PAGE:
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A classic silent film from 1928, by Creator/CarlTheodorDreyer. Generally considered one of the greatest films ever made (to the point of being named the ninth greatest film of all time in the 2012 Sight & Sound Critics' Poll), as well as considered to have one of the greatest filmed performances ever, given by Maria Falconetti[[note]] Interestingly, her prior work was in light stage comedies, and she never made another film[[/note]].

[[UsefulNotes/PatronSaints Joan]] [[UsefulNotes/JoanOfArc of Arc]] is put on trial by the English. They attempt to get her to back down from her claims of holy visions. She refuses, and is eventually [[BurnTheWitch burned at the stake]]. The film's plotline is highly conventional, being adapted straight from the actual records of Joan of Arc's trial, and essentially serving as a highly condensed version of the real event. The film's real strengths come in the form of Dreyer's excellent direction, Falconetti's performance, and the fact that [[TearJerker you'll barely be able to see either of those things though all of your tears]].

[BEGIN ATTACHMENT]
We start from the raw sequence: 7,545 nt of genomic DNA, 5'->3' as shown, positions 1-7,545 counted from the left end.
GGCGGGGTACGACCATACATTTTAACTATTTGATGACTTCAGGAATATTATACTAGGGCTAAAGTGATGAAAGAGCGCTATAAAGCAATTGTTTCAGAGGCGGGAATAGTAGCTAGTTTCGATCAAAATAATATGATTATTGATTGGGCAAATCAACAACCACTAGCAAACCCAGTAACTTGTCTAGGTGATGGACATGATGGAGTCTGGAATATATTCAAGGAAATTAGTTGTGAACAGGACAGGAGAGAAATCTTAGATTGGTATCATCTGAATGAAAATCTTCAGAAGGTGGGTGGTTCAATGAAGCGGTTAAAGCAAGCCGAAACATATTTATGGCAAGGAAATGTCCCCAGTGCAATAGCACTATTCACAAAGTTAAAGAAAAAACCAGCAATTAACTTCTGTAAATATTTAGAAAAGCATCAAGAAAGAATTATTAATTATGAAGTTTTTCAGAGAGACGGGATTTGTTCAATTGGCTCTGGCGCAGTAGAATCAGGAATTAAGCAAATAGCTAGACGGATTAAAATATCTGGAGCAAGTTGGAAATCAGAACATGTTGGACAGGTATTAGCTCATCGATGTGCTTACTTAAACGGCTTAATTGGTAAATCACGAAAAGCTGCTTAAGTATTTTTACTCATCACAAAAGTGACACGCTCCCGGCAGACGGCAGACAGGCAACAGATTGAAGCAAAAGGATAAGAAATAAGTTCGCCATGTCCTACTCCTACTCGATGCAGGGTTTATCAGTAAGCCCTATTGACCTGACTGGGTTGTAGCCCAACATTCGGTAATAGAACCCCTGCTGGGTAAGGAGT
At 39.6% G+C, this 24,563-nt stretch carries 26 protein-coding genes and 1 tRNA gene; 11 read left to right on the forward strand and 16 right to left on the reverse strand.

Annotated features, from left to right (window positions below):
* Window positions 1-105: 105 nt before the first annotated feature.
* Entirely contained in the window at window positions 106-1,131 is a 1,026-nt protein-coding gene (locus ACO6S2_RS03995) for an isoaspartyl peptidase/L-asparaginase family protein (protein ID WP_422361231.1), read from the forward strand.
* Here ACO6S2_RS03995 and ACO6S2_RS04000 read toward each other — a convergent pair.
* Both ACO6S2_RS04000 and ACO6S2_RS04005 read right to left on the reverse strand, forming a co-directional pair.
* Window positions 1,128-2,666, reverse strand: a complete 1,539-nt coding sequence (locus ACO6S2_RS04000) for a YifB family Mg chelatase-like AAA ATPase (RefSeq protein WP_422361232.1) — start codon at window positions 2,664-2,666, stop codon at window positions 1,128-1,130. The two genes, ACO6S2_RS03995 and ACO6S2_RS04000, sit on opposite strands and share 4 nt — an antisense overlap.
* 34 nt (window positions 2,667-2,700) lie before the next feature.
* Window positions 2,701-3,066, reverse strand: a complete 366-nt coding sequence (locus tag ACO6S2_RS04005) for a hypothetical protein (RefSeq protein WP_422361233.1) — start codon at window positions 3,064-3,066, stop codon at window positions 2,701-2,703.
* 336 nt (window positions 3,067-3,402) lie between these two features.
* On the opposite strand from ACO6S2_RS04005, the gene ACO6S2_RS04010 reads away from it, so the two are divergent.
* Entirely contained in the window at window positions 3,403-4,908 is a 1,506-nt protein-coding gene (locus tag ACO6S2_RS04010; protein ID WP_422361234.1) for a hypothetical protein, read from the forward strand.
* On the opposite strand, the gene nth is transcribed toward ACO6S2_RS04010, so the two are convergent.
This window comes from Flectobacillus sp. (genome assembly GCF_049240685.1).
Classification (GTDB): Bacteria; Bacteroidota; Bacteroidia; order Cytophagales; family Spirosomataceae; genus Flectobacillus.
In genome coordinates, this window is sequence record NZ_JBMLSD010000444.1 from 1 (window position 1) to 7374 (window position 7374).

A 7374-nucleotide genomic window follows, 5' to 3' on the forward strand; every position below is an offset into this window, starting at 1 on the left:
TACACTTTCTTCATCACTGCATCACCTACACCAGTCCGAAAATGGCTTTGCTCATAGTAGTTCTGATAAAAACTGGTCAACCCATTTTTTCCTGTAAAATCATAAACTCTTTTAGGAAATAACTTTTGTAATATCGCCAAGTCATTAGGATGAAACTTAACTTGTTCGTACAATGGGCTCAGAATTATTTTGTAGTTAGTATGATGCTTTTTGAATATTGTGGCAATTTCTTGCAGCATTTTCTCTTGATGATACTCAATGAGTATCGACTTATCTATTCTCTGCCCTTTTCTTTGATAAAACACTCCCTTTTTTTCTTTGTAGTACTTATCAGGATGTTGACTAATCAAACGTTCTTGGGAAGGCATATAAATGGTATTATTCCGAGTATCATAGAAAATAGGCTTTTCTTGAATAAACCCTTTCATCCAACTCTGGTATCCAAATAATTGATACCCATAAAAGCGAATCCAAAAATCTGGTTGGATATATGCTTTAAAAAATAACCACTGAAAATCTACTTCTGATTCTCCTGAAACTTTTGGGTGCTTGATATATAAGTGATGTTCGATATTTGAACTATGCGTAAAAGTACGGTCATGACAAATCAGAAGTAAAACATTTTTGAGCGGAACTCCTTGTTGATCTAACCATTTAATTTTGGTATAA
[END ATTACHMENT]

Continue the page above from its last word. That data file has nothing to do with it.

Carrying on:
You can find it on Website/YouTube, but if you can, shell out the cash for the DVD or seek it out on cable. The current version is only 82 minutes, but be sure to mark out two full hours on your PDA; odds are [[HeroicBSOD you'll need some quiet time after]].
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!!This film provides examples of:

* BeautyEqualsGoodness: Joan is very pretty in a innocent sort of way, while her tormentors are often downright repulsive.
* BeingGoodSucks: Boy, does it ever.
* BookDumb: Joan can't read and needs help signing her "confession". She's also uneducated in theological minutia, which, in both real life and the film, is what leads to her conviction.
* BuryMeNotOnTheLonePrairie: Joan pleads for her body to be buried on consecrated ground. In real life, her ashes were thrown in a river.
* BurnTheWitch!: Joan's ultimate fate.
* BreakTheCutie: The ultimate example.
* CorruptChurch: The Bishop of Beauvais. Averted by several of the Priests, who try to help her.
* DisturbedDoves: Joan watches the birds fly off from the church roof as she is being burned.
* DutchAngle: Used by Dreyer several times in the film, usually to give the judges a more sinister apperance.